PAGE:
A man cleared by a Lincoln County jury of charges that he abused a pit bull puppy says he plans to sue Lincoln City Police Department, saying the allegations ruined his life and forced him to leave town.
“They held me captive for 10 days while I lost my home, my job, my kids,” Ryan Downey said on Friday, Sept. 7, just hours after a jury found him not guilty on all charges.
“I never took a plea,” he said. “I’m not going to plead to something I didn’t do.”
Lincoln City police arrested Downey on Feb. 16 after concluding he was responsible for breaking the leg of his puppy, an 8-week-old pit bull mix called Missy.
Officer Robert Bomar said eyewitnesses reported seeing Downey throw the puppy into his apartment “with such force that she screamed and ‘yipped' in pain.”
But Downey said Missy’s leg was broken when she and Downey’s infant son fell off the couch together while playing.
“My son and that dog were like best friends,” he said, adding that he took Missy to the vet as soon as he could but had to wait until the following morning to get a ride.
“I can’t stroll up the road with two kids and a hurt puppy,” he said.
After his arrest, Downey spent 10 days in Lincoln County Jail, during which time he says he was evicted from his apartment because he was facing a felony charge and fired from his job as a roofer.
Also, Downey said, the incarceration led the courts to award custody of his two children to their mother, something he had to fight to reverse once he was released.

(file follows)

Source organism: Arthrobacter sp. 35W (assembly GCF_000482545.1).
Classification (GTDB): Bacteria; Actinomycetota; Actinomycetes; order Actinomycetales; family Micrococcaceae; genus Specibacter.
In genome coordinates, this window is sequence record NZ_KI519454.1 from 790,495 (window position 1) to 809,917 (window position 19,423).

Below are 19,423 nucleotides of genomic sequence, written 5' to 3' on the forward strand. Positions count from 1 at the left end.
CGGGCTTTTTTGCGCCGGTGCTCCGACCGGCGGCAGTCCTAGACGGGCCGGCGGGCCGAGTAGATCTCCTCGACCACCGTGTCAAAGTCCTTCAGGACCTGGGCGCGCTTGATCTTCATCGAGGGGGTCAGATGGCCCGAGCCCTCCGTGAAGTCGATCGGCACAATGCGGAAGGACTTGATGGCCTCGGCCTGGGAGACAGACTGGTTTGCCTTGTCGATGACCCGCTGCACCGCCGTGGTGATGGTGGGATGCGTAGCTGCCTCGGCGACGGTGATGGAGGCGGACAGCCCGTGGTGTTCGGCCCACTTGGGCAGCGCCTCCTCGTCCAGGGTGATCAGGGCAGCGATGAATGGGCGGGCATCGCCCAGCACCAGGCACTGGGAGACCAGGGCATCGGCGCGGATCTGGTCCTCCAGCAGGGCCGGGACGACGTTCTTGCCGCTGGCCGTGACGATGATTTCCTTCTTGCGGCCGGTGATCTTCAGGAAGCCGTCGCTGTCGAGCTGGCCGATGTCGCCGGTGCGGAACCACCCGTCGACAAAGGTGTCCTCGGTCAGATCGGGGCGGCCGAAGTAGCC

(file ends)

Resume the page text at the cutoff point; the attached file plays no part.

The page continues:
Downey’s case was reported on the front page of The News Guard and received significant media attention largely due to the level of public interest in the fate of Missy the dog.
After Downey signed over custody of Missy to the animal shelter from his jail cell, she survived a close call during surgery to fix her leg and was adopted out to new owners.
Downey said the publicity forced him to leave town and head for Salem, where he now works as a roofer.
“It ruined me here,” he said, adding: “People were harassing me. I couldn’t even walk through town.”
Downey said that having to get time off from his new job to attend a criminal trial put him in a difficult position but that he was determined not to back down and accept a plea bargain.
During the trial, the state produced witnesses who claimed to have seen Downey throw the puppy into his apartment.
But Downey said the witnesses contradicted each other regarding when and where they found the dog and the manner in which he was alleged to have thrown the animal.
At the end of the 2-day trial, it was clear that the witnesses had not persuaded the jury, which returned verdicts of not guilty on all four animal abuse and animal neglect charges brought against him.
“The justice system worked,” Downey said, “and saw through the lies.”